9 organisations have urgently appealed to the Prime Minister regarding MSC Cruises S.A acquiring 50% of Palumbo Shipyard Ltd., located in Cospicua. The appeal regards concerns they have over “the several shortcomings and scandals” which occurred during Palumbo’s ten year tenure. In response, Palumbo stated that these are “defamatory allegations”, reserved the right to institute legal action.
According to the organisations, the fact that the terms of the deal are unknown to residents and general public alike is worrying. Furthermore, there are concerns which are related to “the several shortcomings and scandals” which occurred during Palumbo’s ten year tenure (the concession runs for 30 years).
The organisations had sent a letter, and were asked to outline Palumbo’s breaches in detail. They responded by outlining the following breaches in a letter to PM Robert Abela:
- Toxic waste management breaches. MEPA had investigated this in 2013 and early 2014 and breaches in waste management were found in the docks. According to the organisations, no follow up action was taken.
- Criminal negligence: The letter to the PM outlined that two people lost their life in the Docks in the past six years. The organisations said that Palumbo was found guilty of criminal negligence in Maltese courts, but no further action has been taken.
- Contract labour abuses: The letter explained that the majority of workers work in unnecessarily hazardous conditions, with no regulations or safeguards in force for them. Numerous accidents occur. No taxes are paid by these workers in Malta. Forum Komunità Bormliża have discussed this situation with GWU Head Josef Bugeja who has been campaigning for contract and non-contract workers to be treated equally. So far these efforts have been unsuccessful.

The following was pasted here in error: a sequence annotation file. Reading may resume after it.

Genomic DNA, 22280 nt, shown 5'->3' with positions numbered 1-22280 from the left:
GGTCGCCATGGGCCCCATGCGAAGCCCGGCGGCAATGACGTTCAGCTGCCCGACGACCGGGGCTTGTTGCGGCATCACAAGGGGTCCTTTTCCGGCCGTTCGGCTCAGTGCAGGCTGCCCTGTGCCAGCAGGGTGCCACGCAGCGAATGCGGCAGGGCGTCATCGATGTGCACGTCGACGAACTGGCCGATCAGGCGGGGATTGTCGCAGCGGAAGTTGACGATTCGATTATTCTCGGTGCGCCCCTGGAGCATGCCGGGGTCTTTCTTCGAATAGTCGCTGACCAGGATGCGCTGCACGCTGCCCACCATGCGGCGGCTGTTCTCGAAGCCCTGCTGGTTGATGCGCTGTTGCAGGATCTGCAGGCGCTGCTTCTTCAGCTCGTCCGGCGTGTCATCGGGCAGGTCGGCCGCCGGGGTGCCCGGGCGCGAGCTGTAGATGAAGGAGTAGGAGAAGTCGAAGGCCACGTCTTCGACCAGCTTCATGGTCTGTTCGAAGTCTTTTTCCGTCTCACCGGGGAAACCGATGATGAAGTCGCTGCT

- Air and noise pollution: The organisations said that throughout the years there have been ongoing complaints about excessively loud noise, poor air quality and foul smells. A noise buffer was installed after residents took Palumbo to court; but only in Dock 6. A small-scale study in 2018 by BirdLife showed inordinately high instances of poisonous Nitrogen Dioxide in the Cospicua area. A noise and air quality monitoring station had been discussed in 2015, but this was never installed. No further news about these stations has been forthcoming from the authorities since.
- Shore to ship electricity: This infrastructure – soon to be compulsory via the EU Directive on Alternative Fuel Infrastructure – has often been proposed, as it would significantly reduce air and noise pollution. The proposed joint venture with MSC would bring more huge ships into the harbour, creating more noise and air pollution to the surrounding harbour cities. Therefore, before such a deal is sanctioned, the organisations are insisting that shore to ship electricity infrastructure is in place.